While most are likely to associate Toyota with hybrids and cars like the Camry, the company is also really good at building vehicles that are capable off-road.
In that corner of the lineup is the 2021 Toyota 4Runner, which is definitely an older design – it’s been in this fifth generation since 2010, and yes, that is 11 years ago – but if you want to go off the beaten path, the 4Runner will get you there and back again.
The 4Runner can be outfitted as the SR5, ranging from $48,910 to the chart-topping TRD Pro at $62,430, and with available seven-passenger seating in some trims. Instead, I had the five-chair base level with the new-for-2021 Trail package, and with no other options available, it rings in at $46,200 before freight and taxes.
The 4Runner looks as rugged as its body-on-frame construction actually is. It’s a box on wheels, which preserves rear-seat headroom and cargo capacity. The Trail package adds the basket-style roof carrier.
Inside, the 4Runner’s styling appears as old as it is, with lots of hard plastic and dated-looking fabrics, but that’s not necessarily bad news overall. It’s all about function, with huge controls and a simple, squared-off dash and centre console adorned with metallic-look accents. Not even the Jeep Wrangler is this basic-looking anymore, but the 4Runner’s message is clear: let’s get this show off the road.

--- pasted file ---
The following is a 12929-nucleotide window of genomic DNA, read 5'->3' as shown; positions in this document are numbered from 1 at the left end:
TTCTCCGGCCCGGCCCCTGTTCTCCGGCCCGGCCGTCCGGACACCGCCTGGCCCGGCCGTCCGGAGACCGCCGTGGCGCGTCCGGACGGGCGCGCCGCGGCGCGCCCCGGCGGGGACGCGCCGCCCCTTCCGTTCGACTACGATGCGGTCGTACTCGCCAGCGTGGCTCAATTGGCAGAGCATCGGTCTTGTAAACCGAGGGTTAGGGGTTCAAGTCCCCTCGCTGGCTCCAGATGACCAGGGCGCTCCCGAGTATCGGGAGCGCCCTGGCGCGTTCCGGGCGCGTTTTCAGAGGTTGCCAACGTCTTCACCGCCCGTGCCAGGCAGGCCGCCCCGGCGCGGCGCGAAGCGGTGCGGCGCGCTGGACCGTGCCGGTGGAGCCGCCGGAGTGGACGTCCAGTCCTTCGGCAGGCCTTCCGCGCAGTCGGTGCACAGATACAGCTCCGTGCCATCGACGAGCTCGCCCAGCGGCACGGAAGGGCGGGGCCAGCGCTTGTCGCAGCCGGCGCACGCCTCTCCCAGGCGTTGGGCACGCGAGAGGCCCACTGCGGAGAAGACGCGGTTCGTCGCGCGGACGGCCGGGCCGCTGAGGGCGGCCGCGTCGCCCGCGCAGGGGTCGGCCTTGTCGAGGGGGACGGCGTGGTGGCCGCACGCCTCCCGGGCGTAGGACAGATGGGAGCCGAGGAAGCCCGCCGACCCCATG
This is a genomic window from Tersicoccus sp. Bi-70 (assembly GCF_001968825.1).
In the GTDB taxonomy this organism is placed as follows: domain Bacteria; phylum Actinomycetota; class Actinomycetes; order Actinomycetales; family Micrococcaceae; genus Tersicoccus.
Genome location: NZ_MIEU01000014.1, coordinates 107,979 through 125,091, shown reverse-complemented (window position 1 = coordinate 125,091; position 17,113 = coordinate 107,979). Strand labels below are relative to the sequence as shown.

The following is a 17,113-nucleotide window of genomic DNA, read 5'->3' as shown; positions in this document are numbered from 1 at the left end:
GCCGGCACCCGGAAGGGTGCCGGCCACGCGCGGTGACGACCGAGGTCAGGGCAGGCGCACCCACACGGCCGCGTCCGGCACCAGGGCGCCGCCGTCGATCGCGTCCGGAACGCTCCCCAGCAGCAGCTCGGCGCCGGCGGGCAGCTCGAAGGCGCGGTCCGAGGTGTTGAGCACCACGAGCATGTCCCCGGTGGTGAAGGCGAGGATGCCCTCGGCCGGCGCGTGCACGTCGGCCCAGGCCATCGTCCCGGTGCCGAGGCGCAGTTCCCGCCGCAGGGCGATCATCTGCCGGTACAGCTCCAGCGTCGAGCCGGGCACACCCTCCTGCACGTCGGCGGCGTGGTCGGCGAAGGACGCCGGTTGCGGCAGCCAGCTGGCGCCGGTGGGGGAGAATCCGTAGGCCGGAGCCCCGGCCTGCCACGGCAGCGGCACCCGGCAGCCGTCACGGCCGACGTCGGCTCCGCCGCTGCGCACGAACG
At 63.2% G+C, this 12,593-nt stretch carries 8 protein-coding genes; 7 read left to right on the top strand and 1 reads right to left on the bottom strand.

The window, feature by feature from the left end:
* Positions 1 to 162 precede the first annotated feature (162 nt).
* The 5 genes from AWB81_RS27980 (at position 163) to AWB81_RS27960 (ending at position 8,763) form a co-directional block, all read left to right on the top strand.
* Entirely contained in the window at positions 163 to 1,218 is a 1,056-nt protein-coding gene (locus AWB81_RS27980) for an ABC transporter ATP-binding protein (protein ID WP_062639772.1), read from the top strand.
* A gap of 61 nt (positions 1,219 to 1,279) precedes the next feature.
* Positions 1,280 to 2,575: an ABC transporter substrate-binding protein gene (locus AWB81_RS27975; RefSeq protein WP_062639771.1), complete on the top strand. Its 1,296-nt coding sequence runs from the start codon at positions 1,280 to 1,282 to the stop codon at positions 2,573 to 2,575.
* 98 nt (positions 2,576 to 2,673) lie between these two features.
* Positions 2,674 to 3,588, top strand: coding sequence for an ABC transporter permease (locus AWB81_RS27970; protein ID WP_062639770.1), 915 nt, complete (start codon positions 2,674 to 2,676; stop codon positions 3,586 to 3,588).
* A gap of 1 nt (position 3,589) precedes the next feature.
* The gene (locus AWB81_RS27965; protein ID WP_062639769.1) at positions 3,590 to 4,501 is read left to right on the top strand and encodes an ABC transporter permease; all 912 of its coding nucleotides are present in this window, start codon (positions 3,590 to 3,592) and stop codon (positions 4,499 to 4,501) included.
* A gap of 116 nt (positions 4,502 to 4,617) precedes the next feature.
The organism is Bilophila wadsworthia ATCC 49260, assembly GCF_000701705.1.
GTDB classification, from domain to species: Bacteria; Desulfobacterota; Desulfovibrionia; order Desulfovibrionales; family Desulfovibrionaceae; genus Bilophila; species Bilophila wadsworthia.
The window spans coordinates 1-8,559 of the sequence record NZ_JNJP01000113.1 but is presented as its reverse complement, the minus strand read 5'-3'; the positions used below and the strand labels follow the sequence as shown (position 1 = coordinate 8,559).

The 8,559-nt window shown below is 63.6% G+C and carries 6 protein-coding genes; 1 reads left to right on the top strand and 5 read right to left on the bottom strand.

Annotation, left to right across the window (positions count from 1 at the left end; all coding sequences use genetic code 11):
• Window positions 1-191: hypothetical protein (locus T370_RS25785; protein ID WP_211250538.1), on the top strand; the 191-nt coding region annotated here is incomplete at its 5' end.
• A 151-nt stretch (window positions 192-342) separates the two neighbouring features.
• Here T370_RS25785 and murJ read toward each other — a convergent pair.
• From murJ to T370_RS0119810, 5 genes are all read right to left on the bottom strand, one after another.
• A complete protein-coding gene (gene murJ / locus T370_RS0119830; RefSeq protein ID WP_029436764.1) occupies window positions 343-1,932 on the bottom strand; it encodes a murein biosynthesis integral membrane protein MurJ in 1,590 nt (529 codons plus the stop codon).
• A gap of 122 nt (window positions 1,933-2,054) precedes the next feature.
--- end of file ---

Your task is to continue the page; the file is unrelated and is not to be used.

The United States National Highway Traffic Safety Administration (NHTSA) gives the 4Runner four out of five stars overall, broken down into four for frontal crash-testing, five for side crash, and three for rollover. The Insurance Institute for Highway Safety (IIHS) gives it the top “Good” rating for almost all tests – moderate front overlap, side, roof strength, and head restraints and seats – but “Marginal” for driver’s side small overlap, and also for child-seat latch ease-of-use.
Toyota puts at least a few higher-tech safety assists systems into all its vehicles as standard equipment, and the 4Runner receives adaptive cruise control, emergency front braking, lane-departure warning, and automatic high-beam headlights, along with the rearview camera that’s mandatory in all new vehicles.
As the base model in the 4Runner lineup, the Trail comes with manual climate control and turn-key ignition, which are dual-zone automatic and push-button start in the SR5. That higher-scale model also gives you a sunroof and heated seats missing in the Trail – but in the Trail’s favour, its price tag is $2,710 less, and the only feature I really missed were the heated chairs.
Still, even in the base model, you get LED head- and taillights, an eight-inch centre touchscreen with Apple CarPlay and Android Auto, driver and passenger knee airbags, tire pressure monitoring system, windshield wiper de-icer, the aforementioned safety assist technologies, and power-adjustable seats. The Trail package also adds the roof basket, colour-keyed cooler, and my favourite item, a sliding rear cargo tray.
User Friendliness: 9/10